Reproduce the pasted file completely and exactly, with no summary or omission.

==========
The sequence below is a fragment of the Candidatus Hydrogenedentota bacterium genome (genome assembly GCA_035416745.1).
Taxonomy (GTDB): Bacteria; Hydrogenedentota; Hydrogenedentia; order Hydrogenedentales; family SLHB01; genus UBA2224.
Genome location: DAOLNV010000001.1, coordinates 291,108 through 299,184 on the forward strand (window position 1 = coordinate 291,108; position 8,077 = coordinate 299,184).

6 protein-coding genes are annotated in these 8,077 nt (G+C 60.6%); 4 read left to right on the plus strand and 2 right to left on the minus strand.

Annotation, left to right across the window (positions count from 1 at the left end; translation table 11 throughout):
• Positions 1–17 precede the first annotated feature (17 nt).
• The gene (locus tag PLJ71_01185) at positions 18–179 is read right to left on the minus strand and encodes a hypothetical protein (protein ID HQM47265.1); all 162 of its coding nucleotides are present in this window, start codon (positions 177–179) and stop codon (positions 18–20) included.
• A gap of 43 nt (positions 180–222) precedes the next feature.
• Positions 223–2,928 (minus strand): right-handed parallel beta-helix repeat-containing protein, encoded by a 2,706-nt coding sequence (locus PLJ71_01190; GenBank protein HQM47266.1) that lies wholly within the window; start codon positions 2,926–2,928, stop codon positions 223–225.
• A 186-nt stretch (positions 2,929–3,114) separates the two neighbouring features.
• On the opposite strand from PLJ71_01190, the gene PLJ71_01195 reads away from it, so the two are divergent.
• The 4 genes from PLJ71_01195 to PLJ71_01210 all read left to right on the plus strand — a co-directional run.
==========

The sequence below is a fragment of the Candidatus Hydrogenedentota bacterium genome (genome assembly GCA_035416745.1).
Taxonomy (GTDB): Bacteria; Hydrogenedentota; Hydrogenedentia; order Hydrogenedentales; family SLHB01; genus UBA2224.
Genome location: DAOLNV010000001.1, coordinates 291,108 through 299,184 on the forward strand (window position 1 = coordinate 291,108; position 8,077 = coordinate 299,184).

6 protein-coding genes are annotated in these 8,077 nt (G+C 60.6%); 4 read left to right on the plus strand and 2 right to left on the minus strand.

Annotation, left to right across the window (positions count from 1 at the left end; translation table 11 throughout):
• Positions 1–17 precede the first annotated feature (17 nt).
• The gene (locus tag PLJ71_01185) at positions 18–179 is read right to left on the minus strand and encodes a hypothetical protein (protein ID HQM47265.1); all 162 of its coding nucleotides are present in this window, start codon (positions 177–179) and stop codon (positions 18–20) included.
• A gap of 43 nt (positions 180–222) precedes the next feature.
• Positions 223–2,928 (minus strand): right-handed parallel beta-helix repeat-containing protein, encoded by a 2,706-nt coding sequence (locus PLJ71_01190; GenBank protein HQM47266.1) that lies wholly within the window; start codon positions 2,926–2,928, stop codon positions 223–225.
• A 186-nt stretch (positions 2,929–3,114) separates the two neighbouring features.
• On the opposite strand from PLJ71_01190, the gene PLJ71_01195 reads away from it, so the two are divergent.
• The 4 genes from PLJ71_01195 to PLJ71_01210 all read left to right on the plus strand — a co-directional run.